Hearing & Health

Pregnancy, Childbirth & Hearing Loss

Pregnant woman smiling standing up.

Hearing loss can happen to anyone at any time, but you may not expect it to happen after giving birth.

After Edda Collins Coleman had her third C-section, her baby daughter was checked out for standard complications. While this was happening, Coleman felt a strong pain after her vitals were taken and a nurse pressed down on her stomach. She then experienced hearing loss. 

The anesthesiologist went over Coleman’s condition and reassured her that her hearing would go back to normal after the head congestion, a common symptom in pregnancy, went away. In Coleman’s case, her hearing never came back. 

The Mysteries of Hearing Loss during Pregnancy or Childbirth

There is still no explanation as to why hearing loss may occur during pregnancy or childbirth. We know that changes in hormones or high blood pressure may cause hearing loss. This may include ears that feel blocked up or hearing buzzing noises in the background. It’s worth noting that losing your hearing during pregnancy and/or childbirth is rare. 

Coleman’s head congestion went away the following day, but noises were muted and her hearing did not feel normal. For months, things did not get better. As she drove her car, she noticed loud humming noises ringing in her ears. Her children’s voices from the backseat sounded muffled, and she couldn’t seem to hear the cashier at the grocery store. She also realized that she was unable to hear her co-workers when they approached her desk to speak to her. She frequently had to ask others to repeat themselves while they were speaking directly to her. 

The Delay in Seeking Help for Hearing Loss

It took Coleman nine months after giving birth to seek help, with some encouragement from her husband. 

She was diagnosed with severe hearing loss in both ears. Over a quarter of her hearing was lost in her left ear and nearly 40 percent was lost in her right ear. She has difficulty hearing the differences in lower tones. This affects the way she hears music and people speaking.    

According to the British Tinnitus Association, more than one-third of pregnant women develop tinnitus. It can be triggered by stress, headaches, high blood pressure, and other conditions that are associated with pregnant women. In most cases, tinnitus will disappear after the birth of the baby.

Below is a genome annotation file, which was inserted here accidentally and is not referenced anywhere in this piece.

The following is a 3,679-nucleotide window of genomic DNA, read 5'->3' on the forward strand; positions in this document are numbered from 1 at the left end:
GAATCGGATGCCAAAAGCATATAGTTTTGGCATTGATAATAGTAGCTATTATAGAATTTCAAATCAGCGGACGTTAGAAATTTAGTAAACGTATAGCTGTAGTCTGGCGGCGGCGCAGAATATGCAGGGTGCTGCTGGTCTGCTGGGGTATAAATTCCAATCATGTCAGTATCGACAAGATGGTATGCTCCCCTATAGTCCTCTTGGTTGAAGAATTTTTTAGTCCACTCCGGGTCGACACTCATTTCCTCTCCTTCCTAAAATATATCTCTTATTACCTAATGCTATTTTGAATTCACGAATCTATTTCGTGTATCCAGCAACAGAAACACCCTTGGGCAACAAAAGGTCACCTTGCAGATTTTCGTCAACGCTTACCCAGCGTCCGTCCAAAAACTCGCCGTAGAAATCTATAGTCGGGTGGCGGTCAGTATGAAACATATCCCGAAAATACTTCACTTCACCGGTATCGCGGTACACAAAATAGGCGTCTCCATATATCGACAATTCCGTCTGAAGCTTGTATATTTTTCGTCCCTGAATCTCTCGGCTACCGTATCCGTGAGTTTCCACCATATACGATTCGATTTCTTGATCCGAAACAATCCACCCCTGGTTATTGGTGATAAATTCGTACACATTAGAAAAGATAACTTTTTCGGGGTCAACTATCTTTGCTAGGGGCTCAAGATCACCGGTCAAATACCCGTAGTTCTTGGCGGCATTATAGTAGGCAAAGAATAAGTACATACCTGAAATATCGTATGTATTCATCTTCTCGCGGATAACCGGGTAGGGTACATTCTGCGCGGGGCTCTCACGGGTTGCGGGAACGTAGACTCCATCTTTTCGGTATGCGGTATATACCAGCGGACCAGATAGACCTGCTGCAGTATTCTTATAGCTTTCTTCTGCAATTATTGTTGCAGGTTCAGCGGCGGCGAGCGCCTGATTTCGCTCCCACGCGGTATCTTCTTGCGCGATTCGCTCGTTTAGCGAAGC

Otosclerosis, which is abnormal bone growth in the middle ear, can occur during pregnancy. It might be the result of changes in a woman’s hormones. Mild or severe hearing loss may occur, but hearing aids or surgery can relieve these symptoms. 

There is a possible connection between pregnancy and otosclerosis, although it is not fully understood. It is more common in women in their 20s and 30s and can be caused by genetics or environmental factors.

Coleman’s hearing loss did not happen during her pregnancy, so otosclerosis was eliminated as a probable cause. 

Sensorineural hearing loss (SNHL), or sudden deafness, is when there is nerve damage in the inner ear. This became another possible cause her physicians examined. She was informed that this type of hearing loss is permanent. 

A Closer Examination, but with No Concrete Answers

After undergoing several other tests, she was diagnosed with another problem that her doctors believe caused her hearing loss: Coleman has an abnormally shaped cochlea – this is located in the inner ear and converts sound into nerve signals to the brain. Even though this does not explain why childbirth caused her hearing loss, she can get more genetic testing done to understand why her cochlea is deformed. This will also help her three daughters determine if they have inherited the problem.

The year after her daughter was born, Coleman started wearing hearing aids. They significantly helped her hear again. Her tinnitus is unnoticeable while wearing the devices, but can be heard again when taking them out before bedtime. It’s not disruptive enough to affect her sleep. Hearing aids helped her hear her daughter’s first words, laughter, music, theater, birds chirping, and important conversations during meetings. Asking others to repeat themselves and enunciate their words is still something she has to deal with, but it’s better than before she started wearing hearing aids. 

If you or a loved one are experiencing hearing loss, please contact us at Pure Sound Hearing for a complimentary hearing test and consultation. 

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